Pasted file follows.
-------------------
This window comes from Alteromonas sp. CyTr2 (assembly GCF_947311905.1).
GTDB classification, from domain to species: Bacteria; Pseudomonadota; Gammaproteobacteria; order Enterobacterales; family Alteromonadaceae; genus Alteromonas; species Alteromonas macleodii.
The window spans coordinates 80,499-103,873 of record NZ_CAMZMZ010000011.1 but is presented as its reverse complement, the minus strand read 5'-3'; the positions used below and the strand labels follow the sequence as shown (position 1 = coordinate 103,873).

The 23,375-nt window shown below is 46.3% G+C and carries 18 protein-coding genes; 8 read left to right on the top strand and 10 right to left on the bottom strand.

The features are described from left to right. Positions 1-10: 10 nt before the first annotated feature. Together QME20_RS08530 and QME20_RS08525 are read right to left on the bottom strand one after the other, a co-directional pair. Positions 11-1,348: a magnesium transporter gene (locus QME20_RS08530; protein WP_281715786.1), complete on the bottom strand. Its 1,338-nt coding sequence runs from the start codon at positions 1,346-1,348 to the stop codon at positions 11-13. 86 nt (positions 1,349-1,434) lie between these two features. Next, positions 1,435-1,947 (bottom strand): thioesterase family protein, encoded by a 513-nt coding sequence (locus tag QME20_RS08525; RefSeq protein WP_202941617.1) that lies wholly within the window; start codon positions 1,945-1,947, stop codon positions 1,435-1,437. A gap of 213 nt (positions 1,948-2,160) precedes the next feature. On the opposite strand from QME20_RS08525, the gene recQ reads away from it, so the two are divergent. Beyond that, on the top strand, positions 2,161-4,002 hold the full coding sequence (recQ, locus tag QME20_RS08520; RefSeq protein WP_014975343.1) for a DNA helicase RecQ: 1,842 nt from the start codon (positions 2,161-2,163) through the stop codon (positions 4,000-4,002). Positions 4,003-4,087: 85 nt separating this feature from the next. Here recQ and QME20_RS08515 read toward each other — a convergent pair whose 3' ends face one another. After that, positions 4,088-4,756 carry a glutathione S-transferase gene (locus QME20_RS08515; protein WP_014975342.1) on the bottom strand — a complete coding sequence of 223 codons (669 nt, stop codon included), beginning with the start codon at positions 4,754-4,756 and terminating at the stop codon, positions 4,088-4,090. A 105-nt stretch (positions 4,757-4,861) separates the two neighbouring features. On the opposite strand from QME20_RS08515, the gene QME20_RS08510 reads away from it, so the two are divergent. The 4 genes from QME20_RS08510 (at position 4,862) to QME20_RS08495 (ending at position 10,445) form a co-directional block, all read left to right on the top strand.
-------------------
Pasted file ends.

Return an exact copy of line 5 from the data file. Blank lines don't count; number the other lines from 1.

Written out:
The features are described from left to right. Positions 1-10: 10 nt before the first annotated feature. Together QME20_RS08530 and QME20_RS08525 are read right to left on the bottom strand one after the other, a co-directional pair. Positions 11-1,348: a magnesium transporter gene (locus QME20_RS08530; protein WP_281715786.1), complete on the bottom strand. Its 1,338-nt coding sequence runs from the start codon at positions 1,346-1,348 to the stop codon at positions 11-13. 86 nt (positions 1,349-1,434) lie between these two features. Next, positions 1,435-1,947 (bottom strand): thioesterase family protein, encoded by a 513-nt coding sequence (locus tag QME20_RS08525; RefSeq protein WP_202941617.1) that lies wholly within the window; start codon positions 1,945-1,947, stop codon positions 1,435-1,437. A gap of 213 nt (positions 1,948-2,160) precedes the next feature. On the opposite strand from QME20_RS08525, the gene recQ reads away from it, so the two are divergent. Beyond that, on the top strand, positions 2,161-4,002 hold the full coding sequence (recQ, locus tag QME20_RS08520; RefSeq protein WP_014975343.1) for a DNA helicase RecQ: 1,842 nt from the start codon (positions 2,161-2,163) through the stop codon (positions 4,000-4,002). Positions 4,003-4,087: 85 nt separating this feature from the next. Here recQ and QME20_RS08515 read toward each other — a convergent pair whose 3' ends face one another. After that, positions 4,088-4,756 carry a glutathione S-transferase gene (locus QME20_RS08515; protein WP_014975342.1) on the bottom strand — a complete coding sequence of 223 codons (669 nt, stop codon included), beginning with the start codon at positions 4,754-4,756 and terminating at the stop codon, positions 4,088-4,090. A 105-nt stretch (positions 4,757-4,861) separates the two neighbouring features. On the opposite strand from QME20_RS08515, the gene QME20_RS08510 reads away from it, so the two are divergent. The 4 genes from QME20_RS08510 (at position 4,862) to QME20_RS08495 (ending at position 10,445) form a co-directional block, all read left to right on the top strand.